“You can apply for a job, but you cannot apply for a career.”
A job is a specific occupational position within a business or organisation. When we complete medical school, doctors are taught that our career means pursuing a post-graduation. Is it so?
Let’s take a simple example of a vocational career like teaching. We want the people who are teaching our children to think of it as a career, not just a job. We want them to have an interest in our children and care about the success of our children.
Same applies to us as doctors! The patient assesses the technical quality of medical care indirectly by evidence of the interest and concern of professionals with their health and wellbeing. Such evidence is perceived through empathy. To achieve this, we need to love our jobs.
Jobs can help people start careers in many ways – experience, knowledge, learning about what they like and dislike. Eventually though, striving for a career is a very positive step because it means you want more out of the work you do than a paycheck.
I can share my own journey of a job to career. When I worked as an ENT Surgeon dealing with deaf children, I knew to perform surgeries to improve their hearing. I was one of the few surgeons in the country performing the cochlear implant surgery. However, performing surgery was a job and I knew that outcome of the surgery was dependent on post implantation habilitation. There was a dearth of well-trained habilitationists. I needed to strengthen my team and improve my surgical outcomes. This started the journey of my career.
First, I went for further training in cochlear implantation by the best surgeons in the world. I learnt performing cochlear implantation in anomalous cochlea by the surgeon who gave the classification of vestibular cochlear malformation to us. It was a lifetime experience to see his involvement with the deaf children and the outcomes of his implantees.
Next step was to strengthen the habilitation of my implantees and lead a strong team. We not only trained our staff but I did a deaf educator course and certificate course in early intervention in children with disabilities.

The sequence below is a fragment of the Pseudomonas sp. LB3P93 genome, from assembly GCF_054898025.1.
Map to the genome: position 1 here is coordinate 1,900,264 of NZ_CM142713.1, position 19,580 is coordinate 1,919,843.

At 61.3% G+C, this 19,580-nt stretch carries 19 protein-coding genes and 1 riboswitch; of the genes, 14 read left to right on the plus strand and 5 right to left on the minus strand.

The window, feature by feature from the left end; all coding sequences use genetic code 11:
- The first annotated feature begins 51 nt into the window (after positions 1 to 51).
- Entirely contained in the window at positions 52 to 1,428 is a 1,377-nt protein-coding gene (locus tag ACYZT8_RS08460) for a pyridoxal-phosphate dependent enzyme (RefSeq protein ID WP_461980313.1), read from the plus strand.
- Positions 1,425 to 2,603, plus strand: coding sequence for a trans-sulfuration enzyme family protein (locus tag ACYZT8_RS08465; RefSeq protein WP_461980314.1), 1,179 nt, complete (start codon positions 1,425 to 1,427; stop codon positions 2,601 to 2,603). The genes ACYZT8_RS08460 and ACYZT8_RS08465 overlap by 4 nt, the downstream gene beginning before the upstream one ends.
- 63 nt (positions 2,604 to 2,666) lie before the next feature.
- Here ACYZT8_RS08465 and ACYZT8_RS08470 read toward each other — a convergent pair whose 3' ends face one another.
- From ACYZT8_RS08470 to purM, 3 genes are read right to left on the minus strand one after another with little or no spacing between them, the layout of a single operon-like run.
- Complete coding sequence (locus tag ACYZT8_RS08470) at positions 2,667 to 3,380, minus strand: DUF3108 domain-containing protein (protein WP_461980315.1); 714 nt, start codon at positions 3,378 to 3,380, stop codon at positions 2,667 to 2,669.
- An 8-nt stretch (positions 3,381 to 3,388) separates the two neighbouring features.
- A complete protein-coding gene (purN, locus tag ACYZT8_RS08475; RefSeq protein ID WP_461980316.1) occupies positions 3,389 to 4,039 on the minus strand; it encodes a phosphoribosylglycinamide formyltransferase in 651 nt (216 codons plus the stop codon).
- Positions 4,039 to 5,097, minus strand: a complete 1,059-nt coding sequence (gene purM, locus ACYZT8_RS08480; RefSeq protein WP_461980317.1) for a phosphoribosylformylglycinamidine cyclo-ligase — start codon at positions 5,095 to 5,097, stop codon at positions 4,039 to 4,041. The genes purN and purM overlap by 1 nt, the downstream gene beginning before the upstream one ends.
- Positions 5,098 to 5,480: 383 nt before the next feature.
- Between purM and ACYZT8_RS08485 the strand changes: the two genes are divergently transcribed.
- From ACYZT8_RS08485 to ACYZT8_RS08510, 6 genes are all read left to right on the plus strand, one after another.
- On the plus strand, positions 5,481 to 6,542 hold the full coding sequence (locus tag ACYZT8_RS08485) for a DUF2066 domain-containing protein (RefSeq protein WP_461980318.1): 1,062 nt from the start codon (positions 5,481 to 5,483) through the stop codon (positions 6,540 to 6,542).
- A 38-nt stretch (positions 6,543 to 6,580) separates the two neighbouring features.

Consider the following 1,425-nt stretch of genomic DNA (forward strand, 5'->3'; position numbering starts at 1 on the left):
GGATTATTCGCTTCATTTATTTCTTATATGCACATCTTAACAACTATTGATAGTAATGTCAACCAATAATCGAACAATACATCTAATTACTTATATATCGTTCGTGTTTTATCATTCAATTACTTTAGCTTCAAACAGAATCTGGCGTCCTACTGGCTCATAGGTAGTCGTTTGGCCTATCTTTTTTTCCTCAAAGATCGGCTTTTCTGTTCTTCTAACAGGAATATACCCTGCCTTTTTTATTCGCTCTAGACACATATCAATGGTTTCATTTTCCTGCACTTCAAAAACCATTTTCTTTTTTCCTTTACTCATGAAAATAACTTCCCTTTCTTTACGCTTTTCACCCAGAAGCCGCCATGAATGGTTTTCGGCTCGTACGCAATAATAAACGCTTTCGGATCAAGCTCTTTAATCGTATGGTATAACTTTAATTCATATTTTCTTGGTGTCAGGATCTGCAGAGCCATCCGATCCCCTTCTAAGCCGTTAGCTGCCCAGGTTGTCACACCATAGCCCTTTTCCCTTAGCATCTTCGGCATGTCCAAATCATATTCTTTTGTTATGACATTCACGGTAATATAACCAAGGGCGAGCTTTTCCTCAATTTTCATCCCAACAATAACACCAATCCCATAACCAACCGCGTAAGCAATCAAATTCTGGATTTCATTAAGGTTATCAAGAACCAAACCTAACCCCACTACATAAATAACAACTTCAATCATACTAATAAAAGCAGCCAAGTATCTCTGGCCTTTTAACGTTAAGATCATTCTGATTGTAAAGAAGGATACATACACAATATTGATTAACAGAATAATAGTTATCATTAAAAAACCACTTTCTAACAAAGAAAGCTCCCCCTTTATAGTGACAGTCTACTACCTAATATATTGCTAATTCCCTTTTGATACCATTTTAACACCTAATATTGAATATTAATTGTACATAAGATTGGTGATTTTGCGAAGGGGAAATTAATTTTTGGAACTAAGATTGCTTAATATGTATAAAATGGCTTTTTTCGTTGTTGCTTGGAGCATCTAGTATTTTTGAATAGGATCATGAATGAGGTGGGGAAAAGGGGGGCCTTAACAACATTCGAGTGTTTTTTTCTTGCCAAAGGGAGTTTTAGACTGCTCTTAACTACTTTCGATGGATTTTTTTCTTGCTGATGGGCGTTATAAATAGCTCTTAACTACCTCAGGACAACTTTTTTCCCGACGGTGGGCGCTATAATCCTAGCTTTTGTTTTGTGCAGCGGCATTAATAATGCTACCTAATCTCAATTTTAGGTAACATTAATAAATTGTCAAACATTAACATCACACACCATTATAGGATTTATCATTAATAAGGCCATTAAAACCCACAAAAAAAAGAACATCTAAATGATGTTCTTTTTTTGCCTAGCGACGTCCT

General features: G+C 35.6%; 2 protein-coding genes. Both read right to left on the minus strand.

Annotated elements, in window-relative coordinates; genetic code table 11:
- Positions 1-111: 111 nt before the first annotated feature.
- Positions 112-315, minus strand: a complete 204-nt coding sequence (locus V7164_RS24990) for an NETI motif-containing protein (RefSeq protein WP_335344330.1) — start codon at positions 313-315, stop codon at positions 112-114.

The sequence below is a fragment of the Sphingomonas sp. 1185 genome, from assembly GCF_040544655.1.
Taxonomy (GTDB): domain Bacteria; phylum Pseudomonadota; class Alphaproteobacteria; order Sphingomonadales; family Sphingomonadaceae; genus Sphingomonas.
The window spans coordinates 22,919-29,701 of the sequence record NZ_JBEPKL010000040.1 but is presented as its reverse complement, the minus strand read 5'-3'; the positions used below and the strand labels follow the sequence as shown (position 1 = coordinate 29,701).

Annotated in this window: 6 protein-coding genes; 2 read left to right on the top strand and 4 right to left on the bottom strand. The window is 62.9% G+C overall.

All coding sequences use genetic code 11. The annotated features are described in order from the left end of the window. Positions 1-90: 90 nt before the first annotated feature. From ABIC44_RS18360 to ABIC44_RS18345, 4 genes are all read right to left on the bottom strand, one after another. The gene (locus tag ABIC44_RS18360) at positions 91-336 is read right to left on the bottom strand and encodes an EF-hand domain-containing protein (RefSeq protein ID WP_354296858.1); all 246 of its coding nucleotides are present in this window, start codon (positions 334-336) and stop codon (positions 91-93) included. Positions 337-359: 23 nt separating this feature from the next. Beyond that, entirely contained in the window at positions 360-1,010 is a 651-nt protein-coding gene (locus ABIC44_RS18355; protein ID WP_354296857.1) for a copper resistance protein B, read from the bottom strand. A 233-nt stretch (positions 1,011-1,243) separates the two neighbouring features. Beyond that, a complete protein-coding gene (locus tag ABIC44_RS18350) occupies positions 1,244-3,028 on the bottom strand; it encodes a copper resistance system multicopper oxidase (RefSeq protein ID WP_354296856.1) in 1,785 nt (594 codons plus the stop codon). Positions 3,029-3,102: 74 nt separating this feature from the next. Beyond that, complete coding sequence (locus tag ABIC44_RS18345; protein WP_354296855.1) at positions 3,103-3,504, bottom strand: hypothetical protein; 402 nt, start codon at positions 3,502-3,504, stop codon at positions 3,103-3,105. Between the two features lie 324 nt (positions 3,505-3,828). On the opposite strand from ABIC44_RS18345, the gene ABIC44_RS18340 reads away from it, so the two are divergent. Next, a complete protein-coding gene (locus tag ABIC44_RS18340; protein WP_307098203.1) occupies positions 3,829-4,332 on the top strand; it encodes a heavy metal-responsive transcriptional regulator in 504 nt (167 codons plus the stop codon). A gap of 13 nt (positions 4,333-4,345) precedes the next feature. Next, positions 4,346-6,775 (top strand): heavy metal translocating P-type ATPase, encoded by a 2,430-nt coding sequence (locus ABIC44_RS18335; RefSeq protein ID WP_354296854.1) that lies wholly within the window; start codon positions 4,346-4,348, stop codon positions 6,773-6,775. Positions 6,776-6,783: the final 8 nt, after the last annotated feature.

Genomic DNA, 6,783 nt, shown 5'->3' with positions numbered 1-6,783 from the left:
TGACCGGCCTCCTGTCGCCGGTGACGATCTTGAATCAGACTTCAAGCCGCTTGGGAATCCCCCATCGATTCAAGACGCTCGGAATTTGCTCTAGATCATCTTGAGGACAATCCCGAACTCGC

As I went looking for options to upgrade my skills, I realised they were unlimited. I completed various courses on Edx and Coursera platforms ranging from “Medical ethics” to “how to become a resilient person”. I am pleased to inform that many of these courses are free. I am now a mentor for Coursera and would recommend everyone reading this article to take at least one course.
Whether a job or career is the right fit for you will depend on your stage of life. Jobs can help people start careers in many ways – experience, knowledge, learning about what they like and dislike. In addition, earning potential is much higher in a career than in a job in most cases.
There is a lot of unrest amongst doctors these days. Doctors are stuck between good medical practices and economics of getting that paycheck. I personally feel that the balance can be struck if we develop our jobs into careers. Every specialty has something to add to the quality of patient’s life than just treating a disease.
So as you can see, while one can work very hard at a job and even be paid well to work a job, a career takes much more motivation and forward-thinking effort than a job
“A job is given to you, but a career is made by you”
Dr Sheelu Srinivas
Consultant ENT and Cochlear Implant Surgeon
Columbia Asia Hospitals, Sarjapur, Bangalore